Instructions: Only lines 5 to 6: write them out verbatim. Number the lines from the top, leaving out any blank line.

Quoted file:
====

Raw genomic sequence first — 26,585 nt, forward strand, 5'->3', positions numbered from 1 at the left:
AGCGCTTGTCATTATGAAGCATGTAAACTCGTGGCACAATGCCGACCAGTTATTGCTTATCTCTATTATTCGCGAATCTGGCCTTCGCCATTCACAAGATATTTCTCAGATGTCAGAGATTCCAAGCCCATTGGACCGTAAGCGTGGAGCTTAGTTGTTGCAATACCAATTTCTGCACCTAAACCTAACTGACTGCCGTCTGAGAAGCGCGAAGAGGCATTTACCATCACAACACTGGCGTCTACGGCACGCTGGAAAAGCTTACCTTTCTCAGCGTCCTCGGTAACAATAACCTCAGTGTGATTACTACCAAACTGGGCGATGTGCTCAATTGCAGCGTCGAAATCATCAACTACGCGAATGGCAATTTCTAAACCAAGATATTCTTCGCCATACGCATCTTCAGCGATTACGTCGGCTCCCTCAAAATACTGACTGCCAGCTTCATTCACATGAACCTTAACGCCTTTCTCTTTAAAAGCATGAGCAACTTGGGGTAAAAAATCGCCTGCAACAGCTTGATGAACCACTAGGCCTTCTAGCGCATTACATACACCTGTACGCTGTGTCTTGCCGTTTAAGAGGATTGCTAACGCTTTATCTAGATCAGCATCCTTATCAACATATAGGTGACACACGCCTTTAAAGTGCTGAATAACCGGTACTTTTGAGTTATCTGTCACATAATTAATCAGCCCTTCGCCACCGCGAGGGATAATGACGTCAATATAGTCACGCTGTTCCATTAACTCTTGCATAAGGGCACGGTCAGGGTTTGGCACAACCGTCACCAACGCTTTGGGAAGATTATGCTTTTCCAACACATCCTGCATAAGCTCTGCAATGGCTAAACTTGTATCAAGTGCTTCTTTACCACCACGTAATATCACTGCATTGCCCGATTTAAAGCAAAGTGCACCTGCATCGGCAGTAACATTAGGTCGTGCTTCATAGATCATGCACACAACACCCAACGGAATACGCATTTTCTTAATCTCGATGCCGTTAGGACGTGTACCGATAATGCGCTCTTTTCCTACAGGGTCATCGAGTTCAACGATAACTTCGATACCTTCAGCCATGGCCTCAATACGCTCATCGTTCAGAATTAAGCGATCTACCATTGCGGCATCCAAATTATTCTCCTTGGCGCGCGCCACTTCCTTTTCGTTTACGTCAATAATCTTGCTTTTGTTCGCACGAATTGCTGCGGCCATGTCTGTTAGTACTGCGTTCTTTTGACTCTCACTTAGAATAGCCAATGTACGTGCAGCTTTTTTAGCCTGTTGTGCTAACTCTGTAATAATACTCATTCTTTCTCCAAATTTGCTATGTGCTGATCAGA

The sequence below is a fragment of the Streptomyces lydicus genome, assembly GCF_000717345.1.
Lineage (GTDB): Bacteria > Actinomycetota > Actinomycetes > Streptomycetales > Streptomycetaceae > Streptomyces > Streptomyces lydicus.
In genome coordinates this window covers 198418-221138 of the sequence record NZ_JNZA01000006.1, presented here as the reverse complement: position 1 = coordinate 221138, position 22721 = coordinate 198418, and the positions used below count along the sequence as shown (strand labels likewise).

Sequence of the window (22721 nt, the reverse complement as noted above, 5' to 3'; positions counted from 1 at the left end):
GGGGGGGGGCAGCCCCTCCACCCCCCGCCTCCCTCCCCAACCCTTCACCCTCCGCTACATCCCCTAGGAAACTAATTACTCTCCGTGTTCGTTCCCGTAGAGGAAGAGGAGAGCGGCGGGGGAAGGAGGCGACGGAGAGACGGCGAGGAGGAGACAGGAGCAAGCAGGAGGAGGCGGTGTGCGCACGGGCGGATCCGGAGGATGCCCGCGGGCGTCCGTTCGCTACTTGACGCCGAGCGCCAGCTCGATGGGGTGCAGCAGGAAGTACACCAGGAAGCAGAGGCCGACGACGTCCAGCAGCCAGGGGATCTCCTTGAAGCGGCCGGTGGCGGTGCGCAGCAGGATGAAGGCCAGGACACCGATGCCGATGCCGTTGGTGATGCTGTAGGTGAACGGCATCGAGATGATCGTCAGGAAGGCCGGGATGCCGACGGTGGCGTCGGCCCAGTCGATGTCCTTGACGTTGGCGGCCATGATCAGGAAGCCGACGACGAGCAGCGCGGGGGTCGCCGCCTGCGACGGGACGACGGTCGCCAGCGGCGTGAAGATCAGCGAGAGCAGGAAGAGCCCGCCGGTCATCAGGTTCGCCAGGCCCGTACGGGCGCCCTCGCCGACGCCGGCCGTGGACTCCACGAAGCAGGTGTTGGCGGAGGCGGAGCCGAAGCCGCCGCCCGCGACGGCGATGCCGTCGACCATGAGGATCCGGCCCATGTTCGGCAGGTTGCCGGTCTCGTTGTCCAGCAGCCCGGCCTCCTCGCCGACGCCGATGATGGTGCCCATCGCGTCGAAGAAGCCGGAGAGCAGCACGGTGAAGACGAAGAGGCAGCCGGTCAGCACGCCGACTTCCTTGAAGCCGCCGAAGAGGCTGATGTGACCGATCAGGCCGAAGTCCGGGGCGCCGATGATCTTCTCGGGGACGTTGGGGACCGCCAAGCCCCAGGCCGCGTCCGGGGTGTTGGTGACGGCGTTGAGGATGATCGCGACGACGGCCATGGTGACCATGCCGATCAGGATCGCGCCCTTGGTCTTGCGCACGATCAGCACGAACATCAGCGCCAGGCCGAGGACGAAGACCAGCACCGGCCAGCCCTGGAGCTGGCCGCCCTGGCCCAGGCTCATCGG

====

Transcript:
In genome coordinates this window covers 198418-221138 of the sequence record NZ_JNZA01000006.1, presented here as the reverse complement: position 1 = coordinate 221138, position 22721 = coordinate 198418, and the positions used below count along the sequence as shown (strand labels likewise).

Sequence of the window (22721 nt, the reverse complement as noted above, 5' to 3'; positions counted from 1 at the left end):